Available 5-30-2013 Carex oshimensis 'Everillo' is the magnificent follow-up to Carex 'Everest' from Ireland's Pat Fitzgerald. The solid golden foliage of Carex 'Everillo' makes an incredible 1' tall x 2' wide elegantly weeping evergreen clump of bright golden foliage to energy-efficiently lighten the woodland garden. A morning sun location helps hold the brightest color, which fades to chartreuse in more shade. Carex 'Everillo' is great among hostas and ferns, but it's also fantastic in mixed color bowl container plantings. Carex 'Everillo' was awarded a bronze medal during the 2010 Plantarium in Boskoop, Holland. I think Carex 'Everillo' is one of the most exciting shade plants of the last decade, and as such I've already planted dozens in my own garden. Pot Size: 3.5" (24 fl. oz/709.77 ml)
We have long valued the Mediterranean Centranthus ruber 'Coccineus' as a great garden perennial, but have somehow failed to offer it in a while, so we're remedying the situation. For us, Jupiter's beard emerges in spring with glaucous green foliage adorning the base of the 3' tall flowering spikes that end with terminal clusters of tiny reddish-pink fragrant flowers. Peak flowering for us is May in NC, but Centranthus ruber continues producing flower spikes through the remainder of the summer when it is a magnet for butterflies. As with all Mediterranean plants, good drainage is a key to success, along with soils that tend toward a neutral pH. Jupiter's beard seems to enjoy being divided every few years to keep them vigorous. Centranthus also makes a great cut flower, so plant plenty to have enough for arrangements. Pot Size: 3.5" (24 fl. oz/709.77 ml)
(aka: Notholaena eckloniana) One of the most exciting plants that we saw on our 2005 expedition to South Africa was a desert sun fern, Cheilanthes eckloniana. Although we have only dropped to 9 degrees F since we have had it in the garden, it has remained evergreen so far. The steely, blue-green, deer-resistant fronds emerge from the hairy tan croziers to form a 1' tall x 20" wide rock garden-sized clump. These spore-grown offerings are from plants growing along the road to Naude's Neck Pass around 8,000' elevation. Cheilanthes eckloniana is named after the 1800's Danish plant collector, Christian Ecklon. Pot Size: 3.5" (24 fl. oz/709.77 ml)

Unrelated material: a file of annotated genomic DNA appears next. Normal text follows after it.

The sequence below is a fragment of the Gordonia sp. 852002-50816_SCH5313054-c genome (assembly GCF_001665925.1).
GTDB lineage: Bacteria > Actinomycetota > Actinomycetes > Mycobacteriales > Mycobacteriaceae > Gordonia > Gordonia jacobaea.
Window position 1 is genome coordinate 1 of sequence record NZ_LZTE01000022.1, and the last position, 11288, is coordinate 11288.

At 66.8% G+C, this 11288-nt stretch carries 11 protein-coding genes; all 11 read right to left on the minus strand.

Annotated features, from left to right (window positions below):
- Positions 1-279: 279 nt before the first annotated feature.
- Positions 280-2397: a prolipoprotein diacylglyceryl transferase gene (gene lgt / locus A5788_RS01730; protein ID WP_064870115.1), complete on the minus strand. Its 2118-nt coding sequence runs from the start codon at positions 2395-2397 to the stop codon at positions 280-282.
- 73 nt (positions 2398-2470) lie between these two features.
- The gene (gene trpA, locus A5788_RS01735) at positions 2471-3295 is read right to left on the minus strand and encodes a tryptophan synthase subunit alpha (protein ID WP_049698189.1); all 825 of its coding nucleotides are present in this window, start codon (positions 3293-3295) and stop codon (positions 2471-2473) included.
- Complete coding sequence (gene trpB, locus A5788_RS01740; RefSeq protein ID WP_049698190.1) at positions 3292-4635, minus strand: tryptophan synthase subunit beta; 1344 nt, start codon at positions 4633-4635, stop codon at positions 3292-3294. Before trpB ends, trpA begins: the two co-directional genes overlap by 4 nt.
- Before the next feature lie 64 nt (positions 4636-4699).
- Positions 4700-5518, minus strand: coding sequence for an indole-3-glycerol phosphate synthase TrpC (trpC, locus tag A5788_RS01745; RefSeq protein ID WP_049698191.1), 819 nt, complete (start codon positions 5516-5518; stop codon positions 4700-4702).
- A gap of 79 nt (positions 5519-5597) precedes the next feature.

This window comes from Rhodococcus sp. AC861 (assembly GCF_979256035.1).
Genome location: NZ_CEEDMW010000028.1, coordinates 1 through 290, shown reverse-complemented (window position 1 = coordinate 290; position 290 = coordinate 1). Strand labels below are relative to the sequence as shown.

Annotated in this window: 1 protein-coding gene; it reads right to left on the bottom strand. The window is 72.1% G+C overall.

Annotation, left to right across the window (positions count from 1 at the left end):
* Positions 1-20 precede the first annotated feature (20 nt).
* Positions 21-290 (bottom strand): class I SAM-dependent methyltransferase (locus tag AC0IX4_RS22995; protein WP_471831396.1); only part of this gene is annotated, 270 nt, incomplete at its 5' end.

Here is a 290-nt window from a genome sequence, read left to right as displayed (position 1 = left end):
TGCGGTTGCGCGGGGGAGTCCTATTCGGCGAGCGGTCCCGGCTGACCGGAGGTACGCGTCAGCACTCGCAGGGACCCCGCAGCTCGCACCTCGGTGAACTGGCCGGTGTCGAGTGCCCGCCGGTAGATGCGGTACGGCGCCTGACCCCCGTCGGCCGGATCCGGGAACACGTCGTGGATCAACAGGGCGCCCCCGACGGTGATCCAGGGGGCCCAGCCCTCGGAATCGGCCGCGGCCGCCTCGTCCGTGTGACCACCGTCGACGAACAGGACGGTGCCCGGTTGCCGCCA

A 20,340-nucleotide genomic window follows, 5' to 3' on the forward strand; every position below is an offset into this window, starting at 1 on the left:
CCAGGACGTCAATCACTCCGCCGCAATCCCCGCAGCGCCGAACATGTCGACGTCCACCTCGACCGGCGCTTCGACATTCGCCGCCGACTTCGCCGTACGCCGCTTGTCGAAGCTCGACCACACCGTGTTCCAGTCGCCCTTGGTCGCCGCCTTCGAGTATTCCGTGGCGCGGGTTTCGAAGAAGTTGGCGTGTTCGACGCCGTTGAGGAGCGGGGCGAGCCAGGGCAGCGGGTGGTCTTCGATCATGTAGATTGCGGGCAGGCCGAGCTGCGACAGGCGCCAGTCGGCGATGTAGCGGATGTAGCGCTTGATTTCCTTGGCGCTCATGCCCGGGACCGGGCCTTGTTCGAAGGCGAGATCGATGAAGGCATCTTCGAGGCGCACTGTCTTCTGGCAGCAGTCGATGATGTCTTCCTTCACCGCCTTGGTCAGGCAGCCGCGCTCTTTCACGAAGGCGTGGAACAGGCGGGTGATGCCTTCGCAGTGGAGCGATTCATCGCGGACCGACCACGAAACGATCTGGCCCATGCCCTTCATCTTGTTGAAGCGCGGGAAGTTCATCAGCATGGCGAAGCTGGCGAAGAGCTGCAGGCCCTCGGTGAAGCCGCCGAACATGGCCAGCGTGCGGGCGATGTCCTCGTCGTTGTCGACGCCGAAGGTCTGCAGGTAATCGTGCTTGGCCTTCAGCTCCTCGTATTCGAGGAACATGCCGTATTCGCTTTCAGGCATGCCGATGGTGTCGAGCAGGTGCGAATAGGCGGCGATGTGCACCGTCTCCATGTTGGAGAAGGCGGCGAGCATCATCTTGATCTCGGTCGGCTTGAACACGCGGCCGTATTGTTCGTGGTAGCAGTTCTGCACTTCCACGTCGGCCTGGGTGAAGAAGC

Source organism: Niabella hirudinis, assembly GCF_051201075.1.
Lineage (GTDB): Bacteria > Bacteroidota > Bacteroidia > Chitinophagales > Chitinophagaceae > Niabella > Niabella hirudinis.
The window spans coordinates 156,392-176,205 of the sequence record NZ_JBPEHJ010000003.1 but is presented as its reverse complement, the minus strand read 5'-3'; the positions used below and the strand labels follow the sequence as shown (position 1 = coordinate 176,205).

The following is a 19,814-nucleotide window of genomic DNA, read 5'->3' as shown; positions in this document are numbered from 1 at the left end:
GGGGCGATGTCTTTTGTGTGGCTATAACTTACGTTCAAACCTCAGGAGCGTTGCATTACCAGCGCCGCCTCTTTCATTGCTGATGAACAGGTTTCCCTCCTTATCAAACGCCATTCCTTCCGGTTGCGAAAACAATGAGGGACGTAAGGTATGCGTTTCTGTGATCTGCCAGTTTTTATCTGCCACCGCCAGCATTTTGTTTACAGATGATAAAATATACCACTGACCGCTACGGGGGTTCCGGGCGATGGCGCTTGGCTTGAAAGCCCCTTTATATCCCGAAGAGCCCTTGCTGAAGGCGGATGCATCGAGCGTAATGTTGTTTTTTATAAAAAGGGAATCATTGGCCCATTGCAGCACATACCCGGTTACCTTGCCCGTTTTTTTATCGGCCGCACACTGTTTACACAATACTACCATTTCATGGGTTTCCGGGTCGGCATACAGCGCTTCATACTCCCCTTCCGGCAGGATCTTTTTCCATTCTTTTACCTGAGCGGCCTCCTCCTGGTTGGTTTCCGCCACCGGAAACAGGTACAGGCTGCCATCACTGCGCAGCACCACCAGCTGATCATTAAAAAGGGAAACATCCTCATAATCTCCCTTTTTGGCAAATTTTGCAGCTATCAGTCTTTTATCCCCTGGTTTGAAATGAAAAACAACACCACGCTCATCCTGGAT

(aka: Clematis 'Cleminov 51') Clematis 'Sapphire Indigo' is an amazing new clematis hybrid from French plant breeder, Laurence Arene-Querard (say that three times fast), whose goal was to cross bush clematis with large flowering vining clematis. Clematis 'Sapphire Indigo' has been amazing in our trials, flowering consistently from late spring to early fall with 4" recurved petal, dark purple flowers. Clematis 'Sapphire Indigo' is a cross of the non-vining Clematis x diversifolia (C. integrifolia x C. viticella) 'Olgae' and the vining Clematis 'The President'. Clematis 'Sapphire Indigo' is a well-behaved mingler with other perennials, but when left alone, forms an 18" tall x 3' wide mound of 2' long arching stems. We're making the illegally used trademark the cultivar name, since Cleminov 51 isn't a real word, and trademark law obviously went unread. Pot Size: 3.5" (24 fl. oz/709.77 ml)
We are very pleased to offer the Federally endangered Clematis socialis, which was first discovered in 1980 and is currently known from only six sites in northeast Alabama and northwest Georgia. Clematis socialis is a rhizomatous sprawling perennial instead of a vine. Clematis socialis is incredibly easy to grow in the garden, forming a large 4-5' wide mass of wiry stems in just a few years. In the wild, Clematis socialis occurs in very moist alluvial woodland clearings, although we have found it to be extraordinarily drought tolerant in the garden. The stems are adorned with thick linear alternate leaves along with the light lavender bell-shaped flowers from April through August. Clematis socialis is an exceptional garden plant that should be more widely grown, but due to poorly thought out regulations, we can not ship these outside of North Carolina. Pot Size: 3.5" (24 fl. oz/709.77 ml)
Abutilon 'Canary Bird' is a marvelous hummingbird plant that has survived 6 degrees F in our garden. This hibiscus relative has maple-like foliage on a compact 6' tall x 3' wide plant. For us, Abutilon 'Canary Bird' starts flowering in early summer with large, dangling, 3" wide, canary yellow, bell-like flowers and continues until the first frost. For those in more northerly zones, Abutilon 'Canary Bird' makes a great centerpiece for a container planting. Good winter drainage is key for maximum cold tolerance in the ground. Pot Size: 3.5" (24 fl. oz/709.77 ml)